Materials and activities are designed to support different learning styles and multiple intelligences identified as linguistic, mathematical, spatial, musical, kinesthetic, interpersonal, and intrapersonal.
Montessori education places children in three-year age groupings. Generally, children ages 6-9 and 9-12 are grouped into lower and upper elementary classes respectively. The adolescent program continues with students aged 12-14, due to the high school system, we are unable to have the third year of this cycle. These groupings offer many advantages for learning, including the following:
• Children can progress through the curriculum at their own pace.
• The environment is highly enriched since the curriculum has to cover the entire span of interests up through the oldest and most accelerated students in the class. Remedial materials are also inherent in the structure of the program.
• Younger children are constantly stimulated by the interesting work of the older students.
Peer instruction opportunities as older students serve as tutors and role models, providing leadership experiences. They benefit from helping the younger students, reinforcing their own knowledge by teaching others. They learn to empathize with the needs of children who are younger than themselves.
• Teachers typically work with children for 3 years and get to know them extremely well.
The class retains a high degree of continuity since 2/3 of the class returns each year. This makes it easier to orient new children and individualize the curriculum.
Montessori teachers think of themselves as “enlightened generalists,” trained in the details of the curriculum. Montessori teachers have four principal obligations:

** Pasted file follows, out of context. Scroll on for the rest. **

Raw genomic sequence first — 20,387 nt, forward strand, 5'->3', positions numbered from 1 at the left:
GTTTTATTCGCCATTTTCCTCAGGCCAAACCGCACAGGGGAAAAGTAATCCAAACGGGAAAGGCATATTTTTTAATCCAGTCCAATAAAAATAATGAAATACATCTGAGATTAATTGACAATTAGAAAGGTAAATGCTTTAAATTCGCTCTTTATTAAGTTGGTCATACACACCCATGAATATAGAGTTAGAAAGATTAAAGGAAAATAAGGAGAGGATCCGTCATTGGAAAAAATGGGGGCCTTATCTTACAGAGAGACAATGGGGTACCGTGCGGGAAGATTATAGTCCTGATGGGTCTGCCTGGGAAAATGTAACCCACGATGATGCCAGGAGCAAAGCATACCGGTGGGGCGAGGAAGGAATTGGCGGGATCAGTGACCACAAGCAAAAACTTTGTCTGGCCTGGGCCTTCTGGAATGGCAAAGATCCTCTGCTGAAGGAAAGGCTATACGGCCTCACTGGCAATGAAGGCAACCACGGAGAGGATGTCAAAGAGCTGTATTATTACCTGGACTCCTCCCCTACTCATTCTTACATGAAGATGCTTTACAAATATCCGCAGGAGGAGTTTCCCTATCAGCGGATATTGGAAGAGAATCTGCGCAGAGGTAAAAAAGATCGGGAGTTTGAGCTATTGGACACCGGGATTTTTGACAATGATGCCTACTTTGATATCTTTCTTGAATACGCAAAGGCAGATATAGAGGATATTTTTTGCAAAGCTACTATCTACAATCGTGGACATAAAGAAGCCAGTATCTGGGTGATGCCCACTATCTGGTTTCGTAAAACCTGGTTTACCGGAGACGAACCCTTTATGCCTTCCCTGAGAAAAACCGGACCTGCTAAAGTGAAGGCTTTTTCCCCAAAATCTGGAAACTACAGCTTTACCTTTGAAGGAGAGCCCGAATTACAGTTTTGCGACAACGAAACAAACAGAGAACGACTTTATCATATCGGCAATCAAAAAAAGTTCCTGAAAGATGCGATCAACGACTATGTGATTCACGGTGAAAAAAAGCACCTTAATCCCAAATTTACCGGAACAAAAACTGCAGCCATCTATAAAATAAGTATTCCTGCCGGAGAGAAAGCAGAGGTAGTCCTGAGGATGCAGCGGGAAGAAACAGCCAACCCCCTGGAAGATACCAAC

…to awaken the child’s spirit and imagination;
…to encourage the child’s normal desire for independence and high sense of self-esteem;
…to help the child develop the kindness, courtesy, and self-discipline that allows him to become a full member of society, and;
…to help the child learn how to observe, question, and explore ideas independently.
Dr. Montessori observed that children learn most effectively through direct experience and the process of investigation and discovery. Thus, the basis of the Montessori Method of instruction is a combination of the prepared environment with specially selected materials, and a teaching style that emphasizes observation and guidance rather than direct teaching and providing answers.
The teacher rarely presents a lesson to more than a handful of children at one time, and these lessons are limited to brief, efficient presentations. The goal is to give the children just enough to capture their attention and spark their interest, intriguing them enough that they will come back on their own to work with the materials.